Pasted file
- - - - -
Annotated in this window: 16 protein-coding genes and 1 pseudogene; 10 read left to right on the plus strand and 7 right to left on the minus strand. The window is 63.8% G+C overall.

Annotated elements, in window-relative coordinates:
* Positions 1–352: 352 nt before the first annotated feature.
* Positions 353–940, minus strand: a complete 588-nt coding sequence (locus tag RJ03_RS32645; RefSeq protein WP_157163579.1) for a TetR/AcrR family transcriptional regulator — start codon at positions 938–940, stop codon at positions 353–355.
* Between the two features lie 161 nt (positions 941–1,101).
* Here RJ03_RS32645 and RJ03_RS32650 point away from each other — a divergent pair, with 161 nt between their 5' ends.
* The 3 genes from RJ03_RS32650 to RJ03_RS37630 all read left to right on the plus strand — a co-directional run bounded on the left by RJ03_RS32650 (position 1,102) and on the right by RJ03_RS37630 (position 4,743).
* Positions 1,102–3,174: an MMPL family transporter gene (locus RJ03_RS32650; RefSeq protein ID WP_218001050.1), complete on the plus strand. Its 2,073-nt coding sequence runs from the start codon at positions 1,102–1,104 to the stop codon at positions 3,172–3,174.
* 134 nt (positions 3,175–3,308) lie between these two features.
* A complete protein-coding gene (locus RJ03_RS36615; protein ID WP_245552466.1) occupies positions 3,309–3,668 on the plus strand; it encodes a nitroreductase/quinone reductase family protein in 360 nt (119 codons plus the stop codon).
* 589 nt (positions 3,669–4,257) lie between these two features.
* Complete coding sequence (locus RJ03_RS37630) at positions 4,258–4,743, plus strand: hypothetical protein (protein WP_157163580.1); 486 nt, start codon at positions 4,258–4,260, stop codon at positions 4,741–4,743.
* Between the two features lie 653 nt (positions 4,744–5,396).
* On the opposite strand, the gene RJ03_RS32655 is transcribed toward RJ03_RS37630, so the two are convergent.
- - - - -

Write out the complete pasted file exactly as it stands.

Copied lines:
Annotated in this window: 16 protein-coding genes and 1 pseudogene; 10 read left to right on the plus strand and 7 right to left on the minus strand. The window is 63.8% G+C overall.

Annotated elements, in window-relative coordinates:
* Positions 1–352: 352 nt before the first annotated feature.
* Positions 353–940, minus strand: a complete 588-nt coding sequence (locus tag RJ03_RS32645; RefSeq protein WP_157163579.1) for a TetR/AcrR family transcriptional regulator — start codon at positions 938–940, stop codon at positions 353–355.
* Between the two features lie 161 nt (positions 941–1,101).
* Here RJ03_RS32645 and RJ03_RS32650 point away from each other — a divergent pair, with 161 nt between their 5' ends.
* The 3 genes from RJ03_RS32650 to RJ03_RS37630 all read left to right on the plus strand — a co-directional run bounded on the left by RJ03_RS32650 (position 1,102) and on the right by RJ03_RS37630 (position 4,743).
* Positions 1,102–3,174: an MMPL family transporter gene (locus RJ03_RS32650; RefSeq protein ID WP_218001050.1), complete on the plus strand. Its 2,073-nt coding sequence runs from the start codon at positions 1,102–1,104 to the stop codon at positions 3,172–3,174.
* 134 nt (positions 3,175–3,308) lie between these two features.
* A complete protein-coding gene (locus RJ03_RS36615; protein ID WP_245552466.1) occupies positions 3,309–3,668 on the plus strand; it encodes a nitroreductase/quinone reductase family protein in 360 nt (119 codons plus the stop codon).
* 589 nt (positions 3,669–4,257) lie between these two features.
* Complete coding sequence (locus RJ03_RS37630) at positions 4,258–4,743, plus strand: hypothetical protein (protein WP_157163580.1); 486 nt, start codon at positions 4,258–4,260, stop codon at positions 4,741–4,743.
* Between the two features lie 653 nt (positions 4,744–5,396).
* On the opposite strand, the gene RJ03_RS32655 is transcribed toward RJ03_RS37630, so the two are convergent.